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Maj. Gen. Zhu Chenghu, a professor at China’s National Defense University, said recently that “the Americans are making very, very important strategic mistakes right now” in their approach to China. His comments followed a strong statement by Secretary of Defense Chuck Hagel, who stated that “China has undertaken destabilizing, unilateral actions asserting its claims in the South China Sea.”
In response to China’s military modernization and growing anti-access/area denial capabilities, the US military has adopted an ‘‘Air Sea Battle’’ (ASB) concept entailing extensive strikes on the Chinese mainland. Critics argue that ASB creates grave escalation risks and may incite an expensive arms race. Less discussed, but also of serious concern, is that ASB was adopted with little to no civilian oversight, in a case of ‘‘structural inattention.’’ It has also been facilitated by ‘‘subterranean factors’’ including the interests of influential military contractors and the military’s own inclination toward conventional warfare.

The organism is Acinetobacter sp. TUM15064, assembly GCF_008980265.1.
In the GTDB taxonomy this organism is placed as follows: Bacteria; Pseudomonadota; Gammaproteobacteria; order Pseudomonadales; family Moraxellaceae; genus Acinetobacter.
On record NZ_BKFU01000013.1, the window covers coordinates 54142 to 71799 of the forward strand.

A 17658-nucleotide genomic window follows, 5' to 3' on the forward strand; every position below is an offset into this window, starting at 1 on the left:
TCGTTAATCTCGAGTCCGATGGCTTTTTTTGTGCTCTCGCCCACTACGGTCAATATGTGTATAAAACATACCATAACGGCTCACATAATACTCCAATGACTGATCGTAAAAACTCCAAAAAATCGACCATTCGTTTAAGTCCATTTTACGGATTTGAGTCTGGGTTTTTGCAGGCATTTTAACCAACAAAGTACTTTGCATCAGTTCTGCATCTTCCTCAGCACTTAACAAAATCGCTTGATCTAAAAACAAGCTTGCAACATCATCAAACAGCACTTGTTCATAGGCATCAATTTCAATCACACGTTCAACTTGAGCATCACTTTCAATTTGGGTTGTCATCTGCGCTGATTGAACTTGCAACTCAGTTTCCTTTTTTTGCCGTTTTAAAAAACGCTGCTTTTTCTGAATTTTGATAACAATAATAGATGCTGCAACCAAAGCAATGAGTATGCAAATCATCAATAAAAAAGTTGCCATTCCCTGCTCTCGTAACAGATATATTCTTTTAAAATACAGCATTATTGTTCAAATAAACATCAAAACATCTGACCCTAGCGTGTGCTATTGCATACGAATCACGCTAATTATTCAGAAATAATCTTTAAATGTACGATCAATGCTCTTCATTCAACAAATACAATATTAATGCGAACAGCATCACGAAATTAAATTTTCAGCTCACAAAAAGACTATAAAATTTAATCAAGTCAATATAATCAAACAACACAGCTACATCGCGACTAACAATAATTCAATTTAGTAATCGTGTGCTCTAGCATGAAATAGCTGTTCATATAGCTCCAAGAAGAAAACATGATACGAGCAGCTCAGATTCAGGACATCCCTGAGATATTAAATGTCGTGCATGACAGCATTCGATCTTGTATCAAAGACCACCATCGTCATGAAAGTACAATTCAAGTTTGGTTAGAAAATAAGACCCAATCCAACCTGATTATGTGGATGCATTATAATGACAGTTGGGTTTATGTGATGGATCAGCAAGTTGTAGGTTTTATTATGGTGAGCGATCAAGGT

Full article here.
In May 2013 the Pentagon released an unclassified summary of the top-secret Air-Sea Battle (ASB) Concept. ASB serves to focus the Pentagon’s efforts to organize, train and equip the armed forces against advanced weapons systems that threaten the US military’s unfettered freedom of access and action in the global commons. While officials claim ASB is merely improve service interoperability and could be applied in any number of conflict situations, this article argues that in fact the doctrine represents the Pentagon’s plan for confronting China’s increasingly capable and confident military.
Full text here.
“China: Making an Adversary.” International Politics 48.6 (November 2011) p. 647-666.
“Who Authorized Preparations for War With China,” Yale Journal of International Affairs, June, 2013.
On the face of it, the Pentagon’s Air-Sea Battle plan makes eminently good sense; it is a clear response to a clear challenge. China has been developing a whole slew of weapons (especially anti-ship missiles) over the past two decades that are of great concern to the U.S. military.